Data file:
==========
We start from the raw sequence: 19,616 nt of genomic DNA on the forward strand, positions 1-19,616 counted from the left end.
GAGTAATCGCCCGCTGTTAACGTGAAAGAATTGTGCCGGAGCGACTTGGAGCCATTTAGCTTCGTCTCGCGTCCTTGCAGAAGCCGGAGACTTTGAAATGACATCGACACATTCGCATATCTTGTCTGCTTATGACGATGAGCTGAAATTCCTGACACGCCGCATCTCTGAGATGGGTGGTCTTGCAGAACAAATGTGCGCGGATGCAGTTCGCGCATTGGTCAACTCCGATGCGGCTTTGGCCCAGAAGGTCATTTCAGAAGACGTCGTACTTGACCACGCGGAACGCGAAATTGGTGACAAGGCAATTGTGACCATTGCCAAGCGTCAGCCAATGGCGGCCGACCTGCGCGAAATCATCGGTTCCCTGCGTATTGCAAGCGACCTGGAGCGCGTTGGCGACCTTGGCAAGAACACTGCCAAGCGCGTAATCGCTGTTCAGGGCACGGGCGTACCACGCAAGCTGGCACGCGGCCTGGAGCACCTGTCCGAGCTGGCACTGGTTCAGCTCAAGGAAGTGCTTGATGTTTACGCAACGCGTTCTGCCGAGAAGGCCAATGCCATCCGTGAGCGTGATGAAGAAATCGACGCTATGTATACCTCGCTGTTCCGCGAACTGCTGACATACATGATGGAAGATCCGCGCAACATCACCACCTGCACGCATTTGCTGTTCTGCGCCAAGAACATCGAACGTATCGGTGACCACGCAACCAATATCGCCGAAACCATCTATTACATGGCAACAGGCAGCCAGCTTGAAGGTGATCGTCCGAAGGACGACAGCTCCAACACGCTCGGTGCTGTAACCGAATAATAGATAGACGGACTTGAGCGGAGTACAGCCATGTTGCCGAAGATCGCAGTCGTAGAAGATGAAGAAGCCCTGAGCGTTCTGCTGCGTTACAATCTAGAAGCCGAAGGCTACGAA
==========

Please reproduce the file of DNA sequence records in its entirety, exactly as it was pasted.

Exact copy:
We start from the raw sequence: 19,616 nt of genomic DNA on the forward strand, positions 1-19,616 counted from the left end.
GAGTAATCGCCCGCTGTTAACGTGAAAGAATTGTGCCGGAGCGACTTGGAGCCATTTAGCTTCGTCTCGCGTCCTTGCAGAAGCCGGAGACTTTGAAATGACATCGACACATTCGCATATCTTGTCTGCTTATGACGATGAGCTGAAATTCCTGACACGCCGCATCTCTGAGATGGGTGGTCTTGCAGAACAAATGTGCGCGGATGCAGTTCGCGCATTGGTCAACTCCGATGCGGCTTTGGCCCAGAAGGTCATTTCAGAAGACGTCGTACTTGACCACGCGGAACGCGAAATTGGTGACAAGGCAATTGTGACCATTGCCAAGCGTCAGCCAATGGCGGCCGACCTGCGCGAAATCATCGGTTCCCTGCGTATTGCAAGCGACCTGGAGCGCGTTGGCGACCTTGGCAAGAACACTGCCAAGCGCGTAATCGCTGTTCAGGGCACGGGCGTACCACGCAAGCTGGCACGCGGCCTGGAGCACCTGTCCGAGCTGGCACTGGTTCAGCTCAAGGAAGTGCTTGATGTTTACGCAACGCGTTCTGCCGAGAAGGCCAATGCCATCCGTGAGCGTGATGAAGAAATCGACGCTATGTATACCTCGCTGTTCCGCGAACTGCTGACATACATGATGGAAGATCCGCGCAACATCACCACCTGCACGCATTTGCTGTTCTGCGCCAAGAACATCGAACGTATCGGTGACCACGCAACCAATATCGCCGAAACCATCTATTACATGGCAACAGGCAGCCAGCTTGAAGGTGATCGTCCGAAGGACGACAGCTCCAACACGCTCGGTGCTGTAACCGAATAATAGATAGACGGACTTGAGCGGAGTACAGCCATGTTGCCGAAGATCGCAGTCGTAGAAGATGAAGAAGCCCTGAGCGTTCTGCTGCGTTACAATCTAGAAGCCGAAGGCTACGAA